Potsdam, April 1, 1744.

The returning messenger took back the following reply. It was, as usual, ungrammatical, miserably spelled, and confused. Contemptuously the king spoke of his son in the third person, writing he and his instead of you and yours. Abruptly he commences:

General Maguire had been left in Dresden with but about fourteen thousand men for its defense. On Saturday, July 13th, the Prussian army appeared before the city. All the night they were erecting their batteries. Early Sunday morning the cannonade began. As Daun might speedily arrive at the head of sixty thousand troops for the relief of the garrison, the bombardment was conducted with the utmost possible energy. Day and night the horrible tempest fell upon the doomed city. Adversity had soured the kings disposition, and rendered him merciless. He had no compassion upon the innocent inhabitants. It was his aim, at whatever cost, to secure the immediate surrender of the place. He cruelly directed his terrific fire upon the thronged dwellings rather than upon the massive fortifications. Street after street blazed up in flames. It was Fredericks relentless503 plan by fire torture to force the citizens to compel Maguire to the surrender. But the Austrian commander hardened his heart against the misery of the Saxon people, and held the place.

384 I was greatly astonished, and knew not what to do; least of all could it come into my head that the kings valet who waited on his majesty should wait on me. I pressed him to sit by me; but, as he refused, I did as bidden.

Sire, I own that I am guilty. Will not your majesty grant me a pardon, which God never refuses to the greatest sinner who sincerely confesses his sins? I shall be always ready to shed even the last drop of my blood to show your majesty what grateful sentiments your clemency can raise in me.

Frederick on the 17th, the day after the departure of the Austrian army, invested Neisse. He had an embarrassing part to play. He was to conduct a sham siege in the presence of M. Valori, who was not only a man of ability, but who possessed much military intelligence. Feigning the utmost zeal, Frederick opened his trenches, and ostentatiously man?uvred his troops. He sent the young Prince Leopold, with fifteen thousand horse and foot, into the Glatz country, many leagues to the east, to guard against surprise from an enemy, where no enemy was to be found. He marked out his parallels, sent imperious summonses for surrender, and dispatched reconnoitring parties abroad. M. Valori began to be surprisedamazed. What does all this mean? he said to himself. They have great need of some good engineers here.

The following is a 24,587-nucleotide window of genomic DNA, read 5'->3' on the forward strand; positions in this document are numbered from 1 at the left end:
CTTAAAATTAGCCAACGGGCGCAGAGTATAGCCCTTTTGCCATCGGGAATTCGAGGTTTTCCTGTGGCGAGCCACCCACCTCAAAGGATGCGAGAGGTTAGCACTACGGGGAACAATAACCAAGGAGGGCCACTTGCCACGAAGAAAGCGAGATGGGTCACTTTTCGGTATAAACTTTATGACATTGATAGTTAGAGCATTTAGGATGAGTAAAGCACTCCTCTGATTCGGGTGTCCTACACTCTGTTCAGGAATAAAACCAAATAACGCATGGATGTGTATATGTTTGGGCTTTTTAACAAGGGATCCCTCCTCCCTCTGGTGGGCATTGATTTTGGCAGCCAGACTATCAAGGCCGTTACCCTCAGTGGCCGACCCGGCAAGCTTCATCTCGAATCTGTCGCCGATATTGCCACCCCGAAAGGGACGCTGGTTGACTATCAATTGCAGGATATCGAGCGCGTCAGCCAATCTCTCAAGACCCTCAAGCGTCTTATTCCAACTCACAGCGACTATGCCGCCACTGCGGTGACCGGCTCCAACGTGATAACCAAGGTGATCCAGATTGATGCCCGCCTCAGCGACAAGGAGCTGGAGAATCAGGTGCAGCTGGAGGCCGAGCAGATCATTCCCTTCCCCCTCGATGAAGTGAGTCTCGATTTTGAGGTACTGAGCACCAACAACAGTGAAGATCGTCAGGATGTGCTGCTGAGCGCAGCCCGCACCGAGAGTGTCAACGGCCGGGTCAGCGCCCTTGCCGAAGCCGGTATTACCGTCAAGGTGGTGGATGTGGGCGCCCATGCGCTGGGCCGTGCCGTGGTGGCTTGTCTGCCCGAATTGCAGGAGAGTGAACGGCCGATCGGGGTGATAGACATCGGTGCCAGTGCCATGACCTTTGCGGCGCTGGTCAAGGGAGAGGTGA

This letter was addressed to the reverend, well-beloved, and faithful Müller, and was signed your affectionate king. Though the king had not yet announced any intention of sparing the life of his son, and probably was fully resolved upon his execution, he was manifestly disturbed by the outcry against his proceedings raised in all the courts of Europe. Three days before the king wrote the above letter, the Emperor of Germany, Charles VI., had written to him, with his own hand, earnestly interceding for the Crown Prince. In addition to the letter, the emperor, through his minister Seckendorf, had presented a very firm remonstrance. He announced to Frederick William that112 Prince Frederick was a prince of the empire, and that he was entitled to the protection of the laws of the Germanic body; that the heir-apparent of the Prussian monarchy was under the safeguard of the Germanic empire, and that the king was bound to surrender to this tribunal the accused, and the documents relative to this trial.